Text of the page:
As a fellow in The Center for Alternative Investments at Goizueta, Alex Saladna 23EvMBA embraced entrepreneurship to launch his own new venture. For a 27-year-old who spent his career in computer science, Goizueta gave him the tools to begin thinking about creating his own fintech firm.
The Alpharetta, GA-born Saladna chose Goizueta for his Evening MBA based on the experience of friends who attended Emory and the program’s focus on business. Saladna admits he did not know much about the time value of money. “I really liked how the Goizueta MBA focused on financing and consulting.”
For his undergraduate degree, Saladna crossed the country to attend Southern Methodist University. While studying computer engineering, he completed two internships with Citigroup and later joined Splunk, a San Francisco-based data analytic firm traded on NASDAQ. In four years, he advanced from sales engineer into a leadership role.
“I had the chance to start a global team with my company, make a huge impact, and hire talented people from different backgrounds,” Saladna recalls. “Tech is very open to talent as opposed to background.”
With nothing but good things to say about Splunk, Saladna left the firm in late October to begin conceptualizing and strategizing for a yet-unnamed fintech company with two partners.
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Saladna’s mother was in sales and was one of his most influential mentors. “I never realized it growing up, but the good business habits I have today were imprinted from her.” For his career move, though, he credits skills learned in Center for Alternative Investment courses like entrepreneurial private equity taught by Klaas Baks, professor of finance, and the Center for Alternative Investments executive director.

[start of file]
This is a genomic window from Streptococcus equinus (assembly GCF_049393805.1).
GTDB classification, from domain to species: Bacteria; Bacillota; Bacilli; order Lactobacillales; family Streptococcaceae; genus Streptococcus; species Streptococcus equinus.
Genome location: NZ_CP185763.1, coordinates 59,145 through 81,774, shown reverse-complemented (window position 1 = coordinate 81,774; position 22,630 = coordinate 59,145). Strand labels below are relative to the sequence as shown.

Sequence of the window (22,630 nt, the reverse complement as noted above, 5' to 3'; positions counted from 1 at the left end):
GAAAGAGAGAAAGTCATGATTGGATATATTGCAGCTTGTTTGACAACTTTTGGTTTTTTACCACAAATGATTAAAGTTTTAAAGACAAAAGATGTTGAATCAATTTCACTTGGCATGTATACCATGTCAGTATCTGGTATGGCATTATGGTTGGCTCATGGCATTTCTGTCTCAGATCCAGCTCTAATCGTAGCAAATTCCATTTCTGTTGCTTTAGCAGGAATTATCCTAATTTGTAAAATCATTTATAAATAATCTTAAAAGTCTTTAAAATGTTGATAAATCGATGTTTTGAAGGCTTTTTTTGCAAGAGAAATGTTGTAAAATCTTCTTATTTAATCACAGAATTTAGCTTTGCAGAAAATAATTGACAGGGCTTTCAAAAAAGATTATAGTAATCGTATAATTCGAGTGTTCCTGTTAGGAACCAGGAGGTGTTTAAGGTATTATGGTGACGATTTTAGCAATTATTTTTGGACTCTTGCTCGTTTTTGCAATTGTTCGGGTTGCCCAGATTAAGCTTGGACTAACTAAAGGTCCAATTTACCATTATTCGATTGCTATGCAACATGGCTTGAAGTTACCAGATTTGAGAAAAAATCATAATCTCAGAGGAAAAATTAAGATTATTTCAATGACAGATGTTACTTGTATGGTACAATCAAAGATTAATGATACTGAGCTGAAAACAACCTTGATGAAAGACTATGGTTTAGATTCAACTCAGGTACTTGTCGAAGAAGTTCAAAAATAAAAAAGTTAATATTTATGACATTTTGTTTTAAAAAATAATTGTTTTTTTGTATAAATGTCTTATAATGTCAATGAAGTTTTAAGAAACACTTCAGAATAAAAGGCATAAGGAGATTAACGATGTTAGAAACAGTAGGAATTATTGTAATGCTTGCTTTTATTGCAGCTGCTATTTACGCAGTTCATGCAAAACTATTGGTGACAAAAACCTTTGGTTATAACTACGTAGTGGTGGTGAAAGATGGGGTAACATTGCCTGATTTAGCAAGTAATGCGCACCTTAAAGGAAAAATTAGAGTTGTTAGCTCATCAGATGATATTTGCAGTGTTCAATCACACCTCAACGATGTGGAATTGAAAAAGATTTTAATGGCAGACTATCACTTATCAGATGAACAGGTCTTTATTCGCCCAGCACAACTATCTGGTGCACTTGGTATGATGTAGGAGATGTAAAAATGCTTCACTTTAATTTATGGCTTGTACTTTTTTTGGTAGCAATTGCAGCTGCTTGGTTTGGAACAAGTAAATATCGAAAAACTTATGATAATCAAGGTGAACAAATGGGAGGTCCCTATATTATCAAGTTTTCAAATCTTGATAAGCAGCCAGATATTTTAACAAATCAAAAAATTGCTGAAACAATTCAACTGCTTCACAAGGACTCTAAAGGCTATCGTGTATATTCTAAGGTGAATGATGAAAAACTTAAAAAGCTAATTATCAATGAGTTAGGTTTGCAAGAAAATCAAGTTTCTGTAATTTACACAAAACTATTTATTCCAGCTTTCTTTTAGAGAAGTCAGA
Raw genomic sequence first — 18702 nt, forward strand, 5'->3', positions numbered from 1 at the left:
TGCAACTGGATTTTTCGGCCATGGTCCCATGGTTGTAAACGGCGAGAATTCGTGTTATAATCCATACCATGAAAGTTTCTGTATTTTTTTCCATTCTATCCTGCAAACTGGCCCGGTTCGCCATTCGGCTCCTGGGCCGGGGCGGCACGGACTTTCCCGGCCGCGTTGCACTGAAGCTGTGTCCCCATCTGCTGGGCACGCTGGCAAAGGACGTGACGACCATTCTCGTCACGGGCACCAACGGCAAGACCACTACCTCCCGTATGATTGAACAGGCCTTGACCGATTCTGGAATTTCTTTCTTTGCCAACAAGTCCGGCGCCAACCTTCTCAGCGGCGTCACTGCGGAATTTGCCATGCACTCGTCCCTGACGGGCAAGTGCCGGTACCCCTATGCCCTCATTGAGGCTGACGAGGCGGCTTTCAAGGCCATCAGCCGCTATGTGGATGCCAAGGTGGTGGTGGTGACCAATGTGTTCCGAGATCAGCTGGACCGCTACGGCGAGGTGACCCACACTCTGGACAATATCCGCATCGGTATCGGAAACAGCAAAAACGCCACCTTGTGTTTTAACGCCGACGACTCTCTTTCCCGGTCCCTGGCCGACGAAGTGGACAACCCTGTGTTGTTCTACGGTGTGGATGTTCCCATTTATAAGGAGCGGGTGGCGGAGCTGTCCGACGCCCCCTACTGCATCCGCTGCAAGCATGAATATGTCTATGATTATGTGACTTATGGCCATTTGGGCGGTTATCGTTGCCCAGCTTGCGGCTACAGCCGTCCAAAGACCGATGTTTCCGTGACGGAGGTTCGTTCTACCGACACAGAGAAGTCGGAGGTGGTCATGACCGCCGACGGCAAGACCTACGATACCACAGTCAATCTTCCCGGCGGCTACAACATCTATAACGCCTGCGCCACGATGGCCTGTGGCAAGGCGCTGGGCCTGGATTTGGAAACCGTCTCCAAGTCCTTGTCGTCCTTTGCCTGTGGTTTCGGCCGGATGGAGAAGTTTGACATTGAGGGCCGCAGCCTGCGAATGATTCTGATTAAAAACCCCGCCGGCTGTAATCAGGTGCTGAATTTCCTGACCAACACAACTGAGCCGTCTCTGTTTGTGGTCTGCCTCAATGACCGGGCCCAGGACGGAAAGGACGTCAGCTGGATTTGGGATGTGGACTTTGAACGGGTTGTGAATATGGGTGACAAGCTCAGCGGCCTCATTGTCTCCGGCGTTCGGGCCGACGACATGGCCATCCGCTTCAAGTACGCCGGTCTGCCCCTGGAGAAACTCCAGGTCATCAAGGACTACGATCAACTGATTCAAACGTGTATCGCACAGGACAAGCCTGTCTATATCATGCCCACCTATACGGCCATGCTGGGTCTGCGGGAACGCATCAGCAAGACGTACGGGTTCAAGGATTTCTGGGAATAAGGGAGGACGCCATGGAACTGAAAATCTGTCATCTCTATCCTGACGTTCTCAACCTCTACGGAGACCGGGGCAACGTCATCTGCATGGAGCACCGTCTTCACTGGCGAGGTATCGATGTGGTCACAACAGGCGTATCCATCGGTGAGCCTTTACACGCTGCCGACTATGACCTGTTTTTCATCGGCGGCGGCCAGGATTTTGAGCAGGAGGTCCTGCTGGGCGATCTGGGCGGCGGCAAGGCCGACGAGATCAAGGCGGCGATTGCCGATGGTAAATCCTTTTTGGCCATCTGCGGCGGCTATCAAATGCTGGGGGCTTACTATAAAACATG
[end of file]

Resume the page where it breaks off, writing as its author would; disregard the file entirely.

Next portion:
Absorbing the wisdom from former student guest lecturers who have bought their own businesses or started their own funds, Saladna realized the value of getting more involved with the center’s executive management team. “I respect the real-world aspect of the experience and engaging with the former students who attest to the center’s value-add to their careers,” Saladna says.
“I was working a full-time job and doing my MBA at the same time, but I will soon be diving into a startup and will have the chance to leverage my education, experience, and network to build a software company,” he says.
Juggling his future startup, master’s level classwork, and still finding the time to assist the center takes a big commitment, Saladna admits, especially when he forgets to eat dinner on class nights. For motivation, he turns to the famous idiom of author Simon Sinek, “Find your why.”
“By understanding that value driver, you gain a bigger appreciation for what you’re doing. Working, studying, and volunteering are big commitments, but if you know why you’re making them, the time invested is worthwhile.”Alex Saladna 23EvMBA
The Center for Alternative Investments actively engages professionals in the private equity, hedge fund, and real estate communities. Learn more about this thought leadership and research hub for students and practitioners interested in alternative investments.